SMALL BUSINESS SNAPSHOT
Washington, May 15, 2023
As we reach the halfway point of May, small businesses are continuing to struggle to keep pace with persistent labor shortages and stubbornly high inflation. The Consumer Price Index (CPI) data released last week showed inflation barely budged at 4.9 percent, slightly down from 5 percent from the month prior. Core CPI, which excludes the more volatile measurements of food and energy, remained largely unchanged at 5.5 percent. With this persistent inflation, real weekly wages decreased 1.1 percent year-over-year. The data is still a long way from the Federal Reserve’s goal of 2 percent inflation as it remains a top concern for Main Street America. While small businesses continue to deal with the effects of inflation, they are also struggling to find skilled workers to staff and grow their businesses. Both these issues have resulted in U.S. small business confidence falling to a 10-year low, according to the National Federal of Independent Business (NFIB) monthly Small Business Optimism Index, confirming the economic malaise many Main Street businesses are feeling. In addition, with the recent bank failures, community lending continues to come under renewed stress, especially as the Federal Reserve continues hiking interest rates at the fastest pace since the 1980s. Altogether, despite what President Biden may say about his administration’s handling of the economy and with his and Congressional Democrats’ $2.6 trillion in partisan spending, Main Street America remains pessimistic about the long-term small business economy.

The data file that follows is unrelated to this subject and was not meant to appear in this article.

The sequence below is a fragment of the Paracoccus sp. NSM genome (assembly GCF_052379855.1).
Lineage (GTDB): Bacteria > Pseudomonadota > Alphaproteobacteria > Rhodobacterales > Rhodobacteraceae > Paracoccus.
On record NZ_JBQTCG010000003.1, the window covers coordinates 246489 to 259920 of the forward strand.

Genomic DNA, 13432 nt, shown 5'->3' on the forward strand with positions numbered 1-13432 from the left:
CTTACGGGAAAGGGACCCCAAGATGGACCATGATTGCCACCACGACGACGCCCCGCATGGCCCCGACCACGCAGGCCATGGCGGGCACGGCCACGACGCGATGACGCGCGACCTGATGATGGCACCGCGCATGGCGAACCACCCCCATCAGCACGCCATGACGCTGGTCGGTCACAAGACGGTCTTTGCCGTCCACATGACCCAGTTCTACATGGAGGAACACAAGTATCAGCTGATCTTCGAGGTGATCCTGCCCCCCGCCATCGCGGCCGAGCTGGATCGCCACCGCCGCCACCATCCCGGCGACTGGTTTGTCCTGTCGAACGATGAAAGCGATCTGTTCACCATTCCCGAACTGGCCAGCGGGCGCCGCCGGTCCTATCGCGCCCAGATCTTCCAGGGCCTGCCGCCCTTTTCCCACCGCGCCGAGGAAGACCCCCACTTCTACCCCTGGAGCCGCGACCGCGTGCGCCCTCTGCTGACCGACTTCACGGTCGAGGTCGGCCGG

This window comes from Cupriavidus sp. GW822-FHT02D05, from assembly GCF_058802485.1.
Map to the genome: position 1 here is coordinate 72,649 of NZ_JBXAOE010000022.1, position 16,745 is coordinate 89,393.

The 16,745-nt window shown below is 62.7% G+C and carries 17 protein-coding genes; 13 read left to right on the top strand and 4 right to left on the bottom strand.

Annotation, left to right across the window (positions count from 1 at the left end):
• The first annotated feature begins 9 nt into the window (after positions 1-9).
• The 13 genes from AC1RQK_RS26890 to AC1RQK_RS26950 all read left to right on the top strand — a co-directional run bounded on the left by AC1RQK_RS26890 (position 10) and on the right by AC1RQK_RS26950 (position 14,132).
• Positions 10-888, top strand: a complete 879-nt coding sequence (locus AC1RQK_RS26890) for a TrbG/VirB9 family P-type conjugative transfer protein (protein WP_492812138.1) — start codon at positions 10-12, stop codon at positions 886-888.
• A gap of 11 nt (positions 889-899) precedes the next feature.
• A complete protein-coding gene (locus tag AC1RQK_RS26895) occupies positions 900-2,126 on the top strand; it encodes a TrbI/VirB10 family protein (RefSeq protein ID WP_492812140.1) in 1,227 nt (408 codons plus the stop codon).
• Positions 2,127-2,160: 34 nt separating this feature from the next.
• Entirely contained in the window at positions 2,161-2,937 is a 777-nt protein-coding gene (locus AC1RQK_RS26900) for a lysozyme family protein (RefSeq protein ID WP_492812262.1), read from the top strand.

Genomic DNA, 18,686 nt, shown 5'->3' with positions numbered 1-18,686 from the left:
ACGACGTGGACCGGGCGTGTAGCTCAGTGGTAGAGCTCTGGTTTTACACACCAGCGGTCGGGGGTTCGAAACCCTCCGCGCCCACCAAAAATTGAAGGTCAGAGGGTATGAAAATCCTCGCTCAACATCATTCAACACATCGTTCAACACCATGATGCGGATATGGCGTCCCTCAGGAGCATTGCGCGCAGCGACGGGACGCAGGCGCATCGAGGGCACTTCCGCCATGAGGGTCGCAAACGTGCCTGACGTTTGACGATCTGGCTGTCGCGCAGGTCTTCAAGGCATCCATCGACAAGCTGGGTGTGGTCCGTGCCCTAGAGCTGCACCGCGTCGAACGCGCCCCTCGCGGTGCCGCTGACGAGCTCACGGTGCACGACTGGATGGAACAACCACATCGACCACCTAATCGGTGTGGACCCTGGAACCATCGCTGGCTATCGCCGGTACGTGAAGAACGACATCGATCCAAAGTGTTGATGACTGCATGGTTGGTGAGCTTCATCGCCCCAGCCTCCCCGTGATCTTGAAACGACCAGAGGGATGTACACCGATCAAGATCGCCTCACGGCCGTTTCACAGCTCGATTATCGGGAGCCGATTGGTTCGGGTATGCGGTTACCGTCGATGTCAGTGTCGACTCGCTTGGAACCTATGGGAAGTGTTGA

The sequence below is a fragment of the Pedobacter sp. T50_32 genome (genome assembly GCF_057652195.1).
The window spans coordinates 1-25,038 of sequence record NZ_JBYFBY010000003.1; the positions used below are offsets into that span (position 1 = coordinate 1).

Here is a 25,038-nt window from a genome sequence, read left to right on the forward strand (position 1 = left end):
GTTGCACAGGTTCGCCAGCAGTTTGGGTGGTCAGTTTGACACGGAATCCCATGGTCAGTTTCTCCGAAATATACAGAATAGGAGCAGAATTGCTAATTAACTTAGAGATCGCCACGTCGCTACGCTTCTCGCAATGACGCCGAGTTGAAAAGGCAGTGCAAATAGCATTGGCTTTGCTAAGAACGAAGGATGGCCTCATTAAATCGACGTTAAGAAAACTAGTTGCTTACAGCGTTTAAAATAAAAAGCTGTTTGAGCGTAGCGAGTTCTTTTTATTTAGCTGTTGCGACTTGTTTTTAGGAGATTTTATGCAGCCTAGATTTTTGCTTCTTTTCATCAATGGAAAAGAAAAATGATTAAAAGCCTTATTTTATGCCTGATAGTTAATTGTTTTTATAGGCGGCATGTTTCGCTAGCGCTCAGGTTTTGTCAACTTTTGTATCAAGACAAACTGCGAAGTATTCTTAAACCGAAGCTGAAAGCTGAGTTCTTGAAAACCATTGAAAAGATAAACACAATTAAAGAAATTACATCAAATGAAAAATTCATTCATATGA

The below May 2023 Small Business Snapshot features numbers and updates to provide more insight into the current small business economy.
MAIN STREET MEASUREMENTS: